Recently I took part in a double-blind randomised controlled medical trial for a cannabis inhaler to help in controlling ADHD symptoms. At the end of the six-week trial, I was later told that I was on the placebo – which was no surprise as the mouth puffer had no effect whatsoever. While I wasn’t expecting to feel euphoria, I expected to feel something – and quickly sensed I was puffing a dud. However, the trial run out of the Maudsley clinic in London, was evidence of the growing interest in CBD – Cannabis oil or medical marijuana – typically the extract of the plant without the THC, the part that makes you high. Continue reading “CBD – a help for ADHD?”
Here in the Washington Post about what ADHD means to America’s children. It includes details of the first US national survey of medication among preschoolers. It makes positive and interesting reading. I like the Brain difference, rather than Brain deficit.
The British ADHD organization – ADDISS – ran a campaign a few years ago in ADHD awareness week (this year happening on October 14 ) called “ADHD IS real”. I can’t think of many Awareness weeks that have to focus on the fact that the condition they are campaigning about actually exists.
Few mental health issues seem to suffer from the same stigma as ADHD. When I asked the head of the UK ADDISS, Andrea Bilbow OBE, to explain to me why I could only find well-funded parenting groups for Autism and Aspergers in my area, and nothing for ADHD, she explained: “Autism has the Aaahh factor, people feel sorry for the sufferers or carers. ADHD is just seen as annoying”.
Yesterday’s Times published a new report by the Home Office showing that although illegal drug use has fallen among the young in the past year, it has increased among older adults for the past 18 years. But Why? Continue reading “The Times of London reports: Substance abuse among the older generation in the UK”
Thanks to Scott Barry Kaufman for this great positive piece on the power of creativity and ADHD here in the Scientific American. The Author Kaufman suggests that there is a link between a fast brain that allows unfiltered messages to come through all the time, and unfettered imagination. Acting on impulse is not always bad – especially if you use those impulses to create something new. And working memory…pah, who needs it when it comes to artistic or scientific endeavour. Isn’t google our new working memory after all these days?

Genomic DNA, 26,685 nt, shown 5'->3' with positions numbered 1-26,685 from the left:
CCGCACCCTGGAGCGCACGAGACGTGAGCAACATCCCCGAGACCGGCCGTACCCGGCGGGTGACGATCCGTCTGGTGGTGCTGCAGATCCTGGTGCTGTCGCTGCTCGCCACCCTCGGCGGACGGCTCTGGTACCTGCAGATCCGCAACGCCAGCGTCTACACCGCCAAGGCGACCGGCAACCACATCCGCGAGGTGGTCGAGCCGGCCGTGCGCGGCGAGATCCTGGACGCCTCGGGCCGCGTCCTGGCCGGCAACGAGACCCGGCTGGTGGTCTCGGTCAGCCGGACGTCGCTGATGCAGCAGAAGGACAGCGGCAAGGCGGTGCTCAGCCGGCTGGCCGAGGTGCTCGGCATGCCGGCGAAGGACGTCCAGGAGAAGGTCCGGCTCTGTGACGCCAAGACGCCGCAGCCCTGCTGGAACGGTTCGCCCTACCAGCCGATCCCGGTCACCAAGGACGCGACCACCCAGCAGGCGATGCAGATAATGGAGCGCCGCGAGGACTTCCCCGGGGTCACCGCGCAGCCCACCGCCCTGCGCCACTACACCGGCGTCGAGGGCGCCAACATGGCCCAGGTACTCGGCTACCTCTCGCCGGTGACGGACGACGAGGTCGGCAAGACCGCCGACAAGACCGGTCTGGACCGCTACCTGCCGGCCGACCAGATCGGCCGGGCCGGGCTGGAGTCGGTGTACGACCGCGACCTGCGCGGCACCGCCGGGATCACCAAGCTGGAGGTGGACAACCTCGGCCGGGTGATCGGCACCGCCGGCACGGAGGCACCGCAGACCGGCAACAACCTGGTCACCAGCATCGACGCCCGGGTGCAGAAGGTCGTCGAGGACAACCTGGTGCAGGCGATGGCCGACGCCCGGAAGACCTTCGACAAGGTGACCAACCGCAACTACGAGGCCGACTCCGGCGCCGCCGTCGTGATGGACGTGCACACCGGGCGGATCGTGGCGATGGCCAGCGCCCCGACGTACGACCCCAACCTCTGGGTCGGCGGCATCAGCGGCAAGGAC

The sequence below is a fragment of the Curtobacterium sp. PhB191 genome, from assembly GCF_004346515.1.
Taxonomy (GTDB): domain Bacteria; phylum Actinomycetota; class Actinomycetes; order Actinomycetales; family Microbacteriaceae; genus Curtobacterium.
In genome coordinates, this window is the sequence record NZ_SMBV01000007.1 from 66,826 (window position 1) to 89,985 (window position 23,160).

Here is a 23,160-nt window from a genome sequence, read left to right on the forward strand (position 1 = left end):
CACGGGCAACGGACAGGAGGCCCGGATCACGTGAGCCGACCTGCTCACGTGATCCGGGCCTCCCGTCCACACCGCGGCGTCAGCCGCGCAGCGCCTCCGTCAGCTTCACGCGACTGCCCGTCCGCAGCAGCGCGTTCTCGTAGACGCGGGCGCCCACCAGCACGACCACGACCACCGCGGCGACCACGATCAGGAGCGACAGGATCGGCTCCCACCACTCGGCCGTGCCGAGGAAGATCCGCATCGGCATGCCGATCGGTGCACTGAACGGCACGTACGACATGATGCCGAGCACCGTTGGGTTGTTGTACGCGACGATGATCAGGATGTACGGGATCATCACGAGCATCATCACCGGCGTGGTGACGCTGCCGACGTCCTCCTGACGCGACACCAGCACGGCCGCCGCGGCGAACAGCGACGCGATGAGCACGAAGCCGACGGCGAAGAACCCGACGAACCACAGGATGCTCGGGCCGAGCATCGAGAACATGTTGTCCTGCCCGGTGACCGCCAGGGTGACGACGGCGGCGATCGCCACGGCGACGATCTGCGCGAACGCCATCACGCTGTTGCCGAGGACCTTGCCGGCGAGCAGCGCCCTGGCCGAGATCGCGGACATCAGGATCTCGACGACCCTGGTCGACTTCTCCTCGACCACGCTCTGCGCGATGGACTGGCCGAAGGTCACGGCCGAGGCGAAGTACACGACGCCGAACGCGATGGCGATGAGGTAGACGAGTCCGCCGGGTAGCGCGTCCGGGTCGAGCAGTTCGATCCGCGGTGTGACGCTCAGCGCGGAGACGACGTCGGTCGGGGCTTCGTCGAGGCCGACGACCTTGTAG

When the Guardian writes a piece about preschoolers and ADHD, as they do here , we don’t expect it to scaremonger or to conform to prejudices around this complex neurodevelopmental disorder. We expect some breast beating from the Daily Mail or the Telegraph, but we hope for sense from the Guardian. However, while medicating preschoolers is controversial, ADHD medication (please don’t call it drugs – this not pushing recreational ecstasy tablets or making toddlers smoke joints) is immediately written off as a Bad Thing – without any explanation for what type of medication it is. Continue reading “Pre-schoolers and ADHD medication – scary? Not so much…”
I’ve just been in to meet with my son Michael’s head of year, two teachers and Special Needs co-ordinator. None of them seemed to think that excluding my ADHDer from sport yesterday was not the best way forward when they also wanted to talk about his challenging behaviour in class. As they went on and on about how he liked to “challenge the rules”, and his mis-behavioural points, I wanted to say that – like a Golden Retriever dog that always brings back the ball – he wasn’t going to change. And I couldn’t help thinking – “well you have the power, if you don’t want to argue the toss over the rules with him – just don’t engage’.
More worryingly for me, is that he doesn’t have the choice to challenge his exclusion once again from extra-curricular activities. Last term he was made to sit in a library while others were outside playing games, because he was deemed a “risk” (to himself? to others?). Despite the fact that he had a giant black eye from a friend hitting him in the face during hockey after school (we are used to Michael being accident prone and didn’t complain) this time Michael was the culprit. Except Michael was excluded from hockey club for hitting another boy with the hockey stick.
Arrrrrgggghh. Why can’t teachers get it? Exercise is the best medication for ADHD? Continue reading “ADHD and Exercise – When will schools get it?”